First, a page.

As an example, if the material of construction for the inner tube 12 is a carbon fiber reinforced material and the collet 32 is a polyurethane elastomer, Cf.sbsb.1 will be approximately equal to 0.5. If the material for the collet 32 comprises a polyurethane elastomer and the material of the end fitting 18 would be a hard plastic material such as commonly sold under the trademark of Delrin, the value for Cf.sbsb.2 would be equal to 0.15. This would mean that the angle α should be fifteen degrees or less. The angle of surface 23 relative to axis 52 should be 15 degrees with the angle of surface 40 being 13 to 14 degrees.
It can thus be said that once the collet 32 is in contact with the end fitting, any axial force F applied attempting to further retract the legs 10 and 12 would be resisted by the friction forces developed between the collet 32 and the inner tube 12. Conversely, any axial load applied to the inner tube 12 to extend relative to the outer tube 10 will cause the collet 32 to tend to disengage from the end fitting 18, reducing the friction grip on the leg 12 and allowing the inner tube 12 to extend. Thus the telescopic tubes 10 and 12 can be extended by merely grasping the two tubes 10 and 12 and pulling them apart axially.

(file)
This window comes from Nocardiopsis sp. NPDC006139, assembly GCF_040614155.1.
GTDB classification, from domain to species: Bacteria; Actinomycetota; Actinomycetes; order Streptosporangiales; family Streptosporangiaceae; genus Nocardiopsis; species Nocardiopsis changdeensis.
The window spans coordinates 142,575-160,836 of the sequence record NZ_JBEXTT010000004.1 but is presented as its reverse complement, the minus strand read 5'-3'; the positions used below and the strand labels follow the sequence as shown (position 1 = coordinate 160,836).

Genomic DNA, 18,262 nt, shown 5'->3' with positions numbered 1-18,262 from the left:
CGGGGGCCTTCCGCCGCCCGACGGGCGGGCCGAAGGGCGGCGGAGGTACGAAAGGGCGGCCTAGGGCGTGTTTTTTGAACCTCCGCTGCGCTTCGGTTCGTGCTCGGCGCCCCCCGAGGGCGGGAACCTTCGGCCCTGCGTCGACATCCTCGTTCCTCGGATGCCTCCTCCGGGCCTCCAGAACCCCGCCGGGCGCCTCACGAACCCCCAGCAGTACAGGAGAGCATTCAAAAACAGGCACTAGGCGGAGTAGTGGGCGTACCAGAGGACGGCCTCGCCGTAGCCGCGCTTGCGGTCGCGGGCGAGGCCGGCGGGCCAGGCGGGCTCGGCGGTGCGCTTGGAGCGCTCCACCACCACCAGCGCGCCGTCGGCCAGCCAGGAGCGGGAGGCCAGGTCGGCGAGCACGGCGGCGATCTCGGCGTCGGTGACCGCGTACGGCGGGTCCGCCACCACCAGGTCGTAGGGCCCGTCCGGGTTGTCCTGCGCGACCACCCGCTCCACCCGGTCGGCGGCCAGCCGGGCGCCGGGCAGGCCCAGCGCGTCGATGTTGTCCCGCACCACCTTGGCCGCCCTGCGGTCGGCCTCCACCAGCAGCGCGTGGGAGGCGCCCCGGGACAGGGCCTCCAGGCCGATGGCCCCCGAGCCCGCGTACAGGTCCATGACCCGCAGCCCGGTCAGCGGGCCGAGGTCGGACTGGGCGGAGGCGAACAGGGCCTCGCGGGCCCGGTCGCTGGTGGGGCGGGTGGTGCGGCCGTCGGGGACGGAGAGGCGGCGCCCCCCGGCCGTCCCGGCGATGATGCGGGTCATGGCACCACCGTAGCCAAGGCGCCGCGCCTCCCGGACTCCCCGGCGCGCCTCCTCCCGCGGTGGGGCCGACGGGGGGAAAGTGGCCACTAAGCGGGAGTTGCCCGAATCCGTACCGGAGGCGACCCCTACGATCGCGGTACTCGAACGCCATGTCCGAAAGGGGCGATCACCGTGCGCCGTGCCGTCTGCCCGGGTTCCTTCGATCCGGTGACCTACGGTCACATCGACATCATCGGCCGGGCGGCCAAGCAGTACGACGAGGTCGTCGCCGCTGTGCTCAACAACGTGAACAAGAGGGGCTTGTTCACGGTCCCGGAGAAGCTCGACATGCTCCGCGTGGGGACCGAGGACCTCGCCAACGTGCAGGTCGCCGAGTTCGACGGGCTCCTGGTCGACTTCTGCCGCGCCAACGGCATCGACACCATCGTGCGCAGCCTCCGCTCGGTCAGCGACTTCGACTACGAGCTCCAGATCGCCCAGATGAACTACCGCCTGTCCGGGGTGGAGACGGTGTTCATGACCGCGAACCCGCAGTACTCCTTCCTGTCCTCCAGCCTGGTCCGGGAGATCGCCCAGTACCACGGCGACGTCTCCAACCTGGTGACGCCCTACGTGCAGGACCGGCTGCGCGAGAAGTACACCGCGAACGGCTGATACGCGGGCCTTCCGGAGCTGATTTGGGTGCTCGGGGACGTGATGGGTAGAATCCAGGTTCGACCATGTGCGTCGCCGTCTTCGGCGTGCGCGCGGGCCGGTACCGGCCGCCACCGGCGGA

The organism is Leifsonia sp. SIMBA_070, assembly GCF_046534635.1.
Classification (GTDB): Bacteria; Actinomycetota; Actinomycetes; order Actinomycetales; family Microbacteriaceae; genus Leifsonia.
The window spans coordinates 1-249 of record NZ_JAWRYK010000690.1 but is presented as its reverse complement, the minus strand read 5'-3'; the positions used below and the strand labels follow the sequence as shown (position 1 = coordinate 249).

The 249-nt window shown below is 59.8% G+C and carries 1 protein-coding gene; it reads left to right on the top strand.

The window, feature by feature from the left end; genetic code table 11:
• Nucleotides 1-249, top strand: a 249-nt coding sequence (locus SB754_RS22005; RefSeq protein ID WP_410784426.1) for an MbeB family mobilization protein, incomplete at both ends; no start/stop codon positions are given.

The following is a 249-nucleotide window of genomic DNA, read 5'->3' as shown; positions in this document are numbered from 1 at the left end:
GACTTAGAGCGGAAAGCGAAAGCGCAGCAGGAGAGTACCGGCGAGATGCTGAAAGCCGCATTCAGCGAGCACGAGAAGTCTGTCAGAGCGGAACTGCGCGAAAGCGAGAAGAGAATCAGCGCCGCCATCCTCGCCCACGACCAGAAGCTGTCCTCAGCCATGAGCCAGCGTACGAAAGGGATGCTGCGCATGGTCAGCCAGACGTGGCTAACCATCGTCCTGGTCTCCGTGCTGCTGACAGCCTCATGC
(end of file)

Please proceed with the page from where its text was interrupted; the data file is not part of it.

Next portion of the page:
Another advantage of the device of this invention is that the tubes 10 and 12 can be collapsed or shortened ever so slightly by merely applying a light downward pressure on the housing 24 reducing the axial load on the collet 32 and decreasing the friction grip on the inner tube 12. As a result the tube 10, as well as the entire locking device, will slide ever so slowly relative to the inner tube 12 under easily controlled sliding friction so long as light manual pressure is maintained on the housing 24. Upon removal of this pressure, the tubes 10 and 12 will be immediately tightly locked together.
The device of this invention was originally conceived for use on tubes 10 and 12 that are constructed of composite materials. However, device 10 can certainly be used in conjunction with tubes 10 and 12 that are constructed of non-composite material such as aluminum, steel, wood and plastics. Also although cylindrical tubes 10 and 12 are shown in the drawing, the device of this invention can be adapted for non-circular tubes 10 and 12 such as square, hexagonal, octagonal as well as triangular. The device of this invention will withstand axial loading of the tubes 10 and 12 up to the strength limits of the material of construction of the tubes 10 and 12, collet 32 or end fitting 18. The inner tube 12 could also be a solid rod.
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|U.S. Classification||403/109.5, 248/188.5, 403/377, 403/325|
|Cooperative Classification||F16B7/149, Y10T403/7077, Y10T403/32501, Y10T403/599|
|Nov 17, 1995||AS||Assignment|
Owner name: HAMMONS,CARL A., CALIFORNIA
Free format text: ASSIGNMENT OF ASSIGNORS INTEREST;ASSIGNOR:JONES, DARRELL L.;REEL/FRAME:007726/0146
Effective date: 19951031
|Jul 12, 1999||FPAY||Fee payment|
Year of fee payment: 4
|Sep 10, 2003||REMI||Maintenance fee reminder mailed|
|Feb 20, 2004||LAPS||Lapse for failure to pay maintenance fees|
|Apr 20, 2004||FP||Expired due to failure to pay maintenance fee|
Effective date: 20040220